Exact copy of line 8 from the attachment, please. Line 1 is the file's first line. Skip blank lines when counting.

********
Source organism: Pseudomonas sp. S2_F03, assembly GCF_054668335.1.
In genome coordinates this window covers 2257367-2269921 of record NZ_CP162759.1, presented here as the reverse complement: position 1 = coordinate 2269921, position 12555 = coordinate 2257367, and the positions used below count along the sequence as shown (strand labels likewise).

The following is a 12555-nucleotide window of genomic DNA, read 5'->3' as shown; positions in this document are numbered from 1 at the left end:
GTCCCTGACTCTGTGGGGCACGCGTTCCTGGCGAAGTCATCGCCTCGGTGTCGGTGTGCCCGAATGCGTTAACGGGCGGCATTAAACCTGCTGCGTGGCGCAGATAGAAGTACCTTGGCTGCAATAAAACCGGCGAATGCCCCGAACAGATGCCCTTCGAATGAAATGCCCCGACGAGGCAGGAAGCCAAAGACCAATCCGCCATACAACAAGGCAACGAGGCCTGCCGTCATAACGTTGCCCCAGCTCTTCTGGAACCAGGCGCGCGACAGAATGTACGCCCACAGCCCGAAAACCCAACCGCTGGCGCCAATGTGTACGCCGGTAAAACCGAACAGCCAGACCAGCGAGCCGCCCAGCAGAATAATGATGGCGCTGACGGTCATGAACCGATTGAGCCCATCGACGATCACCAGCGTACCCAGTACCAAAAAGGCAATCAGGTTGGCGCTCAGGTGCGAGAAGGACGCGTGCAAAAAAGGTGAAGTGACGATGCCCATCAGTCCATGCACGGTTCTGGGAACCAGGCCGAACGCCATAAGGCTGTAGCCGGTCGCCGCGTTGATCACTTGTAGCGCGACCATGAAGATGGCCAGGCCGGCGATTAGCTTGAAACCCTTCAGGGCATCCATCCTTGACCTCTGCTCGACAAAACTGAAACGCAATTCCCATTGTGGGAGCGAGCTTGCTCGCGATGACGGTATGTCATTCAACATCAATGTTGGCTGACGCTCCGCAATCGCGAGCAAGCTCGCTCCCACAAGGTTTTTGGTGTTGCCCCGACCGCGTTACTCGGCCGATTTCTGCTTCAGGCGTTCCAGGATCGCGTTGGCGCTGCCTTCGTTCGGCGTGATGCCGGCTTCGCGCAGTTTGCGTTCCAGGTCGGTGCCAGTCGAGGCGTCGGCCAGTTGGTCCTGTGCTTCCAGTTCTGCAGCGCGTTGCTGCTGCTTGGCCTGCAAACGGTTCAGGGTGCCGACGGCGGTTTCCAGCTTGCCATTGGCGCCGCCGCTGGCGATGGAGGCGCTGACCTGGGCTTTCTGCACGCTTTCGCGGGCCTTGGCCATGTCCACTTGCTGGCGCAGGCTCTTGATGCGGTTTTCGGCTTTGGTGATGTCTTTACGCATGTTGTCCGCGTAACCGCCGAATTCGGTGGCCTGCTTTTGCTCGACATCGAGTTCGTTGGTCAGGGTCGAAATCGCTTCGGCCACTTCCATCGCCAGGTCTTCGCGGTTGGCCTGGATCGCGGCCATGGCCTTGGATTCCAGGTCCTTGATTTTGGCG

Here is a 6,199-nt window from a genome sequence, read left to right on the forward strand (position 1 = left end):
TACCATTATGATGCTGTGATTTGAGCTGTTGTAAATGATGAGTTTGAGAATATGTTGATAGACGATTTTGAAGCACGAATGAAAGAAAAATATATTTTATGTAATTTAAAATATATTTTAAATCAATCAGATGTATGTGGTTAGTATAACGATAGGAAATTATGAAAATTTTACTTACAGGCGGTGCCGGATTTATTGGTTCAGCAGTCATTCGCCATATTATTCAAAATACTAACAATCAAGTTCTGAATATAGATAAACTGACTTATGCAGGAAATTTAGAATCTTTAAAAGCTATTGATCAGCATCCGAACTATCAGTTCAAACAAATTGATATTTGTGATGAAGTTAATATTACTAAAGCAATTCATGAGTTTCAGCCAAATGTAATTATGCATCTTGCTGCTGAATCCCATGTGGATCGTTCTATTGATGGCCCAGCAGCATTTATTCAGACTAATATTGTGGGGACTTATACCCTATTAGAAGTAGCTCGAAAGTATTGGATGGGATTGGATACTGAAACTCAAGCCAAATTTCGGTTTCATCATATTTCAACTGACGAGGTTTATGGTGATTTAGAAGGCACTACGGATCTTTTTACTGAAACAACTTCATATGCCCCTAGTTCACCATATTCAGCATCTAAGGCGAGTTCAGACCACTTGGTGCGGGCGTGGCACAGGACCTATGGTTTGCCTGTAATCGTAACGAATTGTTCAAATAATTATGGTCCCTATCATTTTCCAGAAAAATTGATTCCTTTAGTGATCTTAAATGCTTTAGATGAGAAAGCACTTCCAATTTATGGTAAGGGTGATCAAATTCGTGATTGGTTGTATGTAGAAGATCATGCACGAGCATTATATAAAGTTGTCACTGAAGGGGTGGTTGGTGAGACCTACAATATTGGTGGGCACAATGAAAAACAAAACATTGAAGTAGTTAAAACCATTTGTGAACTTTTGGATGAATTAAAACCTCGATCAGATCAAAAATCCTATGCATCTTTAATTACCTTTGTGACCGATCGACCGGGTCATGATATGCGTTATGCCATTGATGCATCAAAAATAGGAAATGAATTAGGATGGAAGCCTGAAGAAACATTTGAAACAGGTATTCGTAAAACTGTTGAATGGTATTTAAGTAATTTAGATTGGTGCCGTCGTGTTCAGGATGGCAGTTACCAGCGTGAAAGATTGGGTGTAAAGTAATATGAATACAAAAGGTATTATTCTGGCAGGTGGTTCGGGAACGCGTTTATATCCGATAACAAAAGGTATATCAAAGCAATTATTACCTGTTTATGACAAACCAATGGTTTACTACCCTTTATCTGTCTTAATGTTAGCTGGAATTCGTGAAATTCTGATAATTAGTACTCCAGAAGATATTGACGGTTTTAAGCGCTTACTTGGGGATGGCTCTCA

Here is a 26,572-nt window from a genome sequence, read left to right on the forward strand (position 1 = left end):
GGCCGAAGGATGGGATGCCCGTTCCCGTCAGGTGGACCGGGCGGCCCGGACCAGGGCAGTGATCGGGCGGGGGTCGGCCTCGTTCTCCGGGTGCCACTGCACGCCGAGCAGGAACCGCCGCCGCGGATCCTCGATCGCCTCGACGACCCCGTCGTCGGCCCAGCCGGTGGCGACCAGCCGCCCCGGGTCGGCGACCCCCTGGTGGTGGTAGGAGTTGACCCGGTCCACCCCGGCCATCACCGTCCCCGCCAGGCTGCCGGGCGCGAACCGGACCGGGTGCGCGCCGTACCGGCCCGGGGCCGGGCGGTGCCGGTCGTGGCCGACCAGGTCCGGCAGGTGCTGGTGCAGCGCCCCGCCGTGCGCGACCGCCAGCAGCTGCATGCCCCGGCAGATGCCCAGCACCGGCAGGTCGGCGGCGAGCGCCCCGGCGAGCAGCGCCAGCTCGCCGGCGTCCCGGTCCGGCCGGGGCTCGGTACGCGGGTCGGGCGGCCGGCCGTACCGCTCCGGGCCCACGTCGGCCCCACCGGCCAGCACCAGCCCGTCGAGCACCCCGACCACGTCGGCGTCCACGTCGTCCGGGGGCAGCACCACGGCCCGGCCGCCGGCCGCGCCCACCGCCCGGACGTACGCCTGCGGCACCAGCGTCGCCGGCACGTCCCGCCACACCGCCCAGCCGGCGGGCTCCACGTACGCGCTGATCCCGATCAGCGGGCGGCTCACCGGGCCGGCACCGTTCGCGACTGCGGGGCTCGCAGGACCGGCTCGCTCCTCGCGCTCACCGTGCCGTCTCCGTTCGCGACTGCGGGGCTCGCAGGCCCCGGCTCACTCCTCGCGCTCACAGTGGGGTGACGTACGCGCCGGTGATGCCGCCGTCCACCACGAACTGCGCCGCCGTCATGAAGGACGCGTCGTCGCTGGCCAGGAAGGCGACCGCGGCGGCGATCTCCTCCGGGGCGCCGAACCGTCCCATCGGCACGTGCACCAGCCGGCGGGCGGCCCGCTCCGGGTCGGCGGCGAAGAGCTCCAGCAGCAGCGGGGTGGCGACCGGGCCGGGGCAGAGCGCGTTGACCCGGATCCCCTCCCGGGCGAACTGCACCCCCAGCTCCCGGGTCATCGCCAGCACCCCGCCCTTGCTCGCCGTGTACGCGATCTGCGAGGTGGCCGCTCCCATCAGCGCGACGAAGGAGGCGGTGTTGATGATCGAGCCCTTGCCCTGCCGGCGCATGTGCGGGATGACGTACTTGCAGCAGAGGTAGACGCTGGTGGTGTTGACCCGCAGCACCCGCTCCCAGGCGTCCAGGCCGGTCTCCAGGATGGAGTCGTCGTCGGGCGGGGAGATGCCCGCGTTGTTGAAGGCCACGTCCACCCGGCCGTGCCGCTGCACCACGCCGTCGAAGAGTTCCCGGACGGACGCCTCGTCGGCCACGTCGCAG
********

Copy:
GGCCGAAGGATGGGATGCCCGTTCCCGTCAGGTGGACCGGGCGGCCCGGACCAGGGCAGTGATCGGGCGGGGGTCGGCCTCGTTCTCCGGGTGCCACTGCACGCCGAGCAGGAACCGCCGCCGCGGATCCTCGATCGCCTCGACGACCCCGTCGTCGGCCCAGCCGGTGGCGACCAGCCGCCCCGGGTCGGCGACCCCCTGGTGGTGGTAGGAGTTGACCCGGTCCACCCCGGCCATCACCGTCCCCGCCAGGCTGCCGGGCGCGAACCGGACCGGGTGCGCGCCGTACCGGCCCGGGGCCGGGCGGTGCCGGTCGTGGCCGACCAGGTCCGGCAGGTGCTGGTGCAGCGCCCCGCCGTGCGCGACCGCCAGCAGCTGCATGCCCCGGCAGATGCCCAGCACCGGCAGGTCGGCGGCGAGCGCCCCGGCGAGCAGCGCCAGCTCGCCGGCGTCCCGGTCCGGCCGGGGCTCGGTACGCGGGTCGGGCGGCCGGCCGTACCGCTCCGGGCCCACGTCGGCCCCACCGGCCAGCACCAGCCCGTCGAGCACCCCGACCACGTCGGCGTCCACGTCGTCCGGGGGCAGCACCACGGCCCGGCCGCCGGCCGCGCCCACCGCCCGGACGTACGCCTGCGGCACCAGCGTCGCCGGCACGTCCCGCCACACCGCCCAGCCGGCGGGCTCCACGTACGCGCTGATCCCGATCAGCGGGCGGCTCACCGGGCCGGCACCGTTCGCGACTGCGGGGCTCGCAGGACCGGCTCGCTCCTCGCGCTCACCGTGCCGTCTCCGTTCGCGACTGCGGGGCTCGCAGGCCCCGGCTCACTCCTCGCGCTCACAGTGGGGTGACGTACGCGCCGGTGATGCCGCCGTCCACCACGAACTGCGCCGCCGTCATGAAGGACGCGTCGTCGCTGGCCAGGAAGGCGACCGCGGCGGCGATCTCCTCCGGGGCGCCGAACCGTCCCATCGGCACGTGCACCAGCCGGCGGGCGGCCCGCTCCGGGTCGGCGGCGAAGAGCTCCAGCAGCAGCGGGGTGGCGACCGGGCCGGGGCAGAGCGCGTTGACCCGGATCCCCTCCCGGGCGAACTGCACCCCCAGCTCCCGGGTCATCGCCAGCACCCCGCCCTTGCTCGCCGTGTACGCGATCTGCGAGGTGGCCGCTCCCATCAGCGCGACGAAGGAGGCGGTGTTGATGATCGAGCCCTTGCCCTGCCGGCGCATGTGCGGGATGACGTACTTGCAGCAGAGGTAGACGCTGGTGGTGTTGACCCGCAGCACCCGCTCCCAGGCGTCCAGGCCGGTCTCCAGGATGGAGTCGTCGTCGGGCGGGGAGATGCCCGCGTTGTTGAAGGCCACGTCCACCCGGCCGTGCCGCTGCACCACGCCGTCGAAGAGTTCCCGGACGGACGCCTCGTCGGCCACGTCGCAG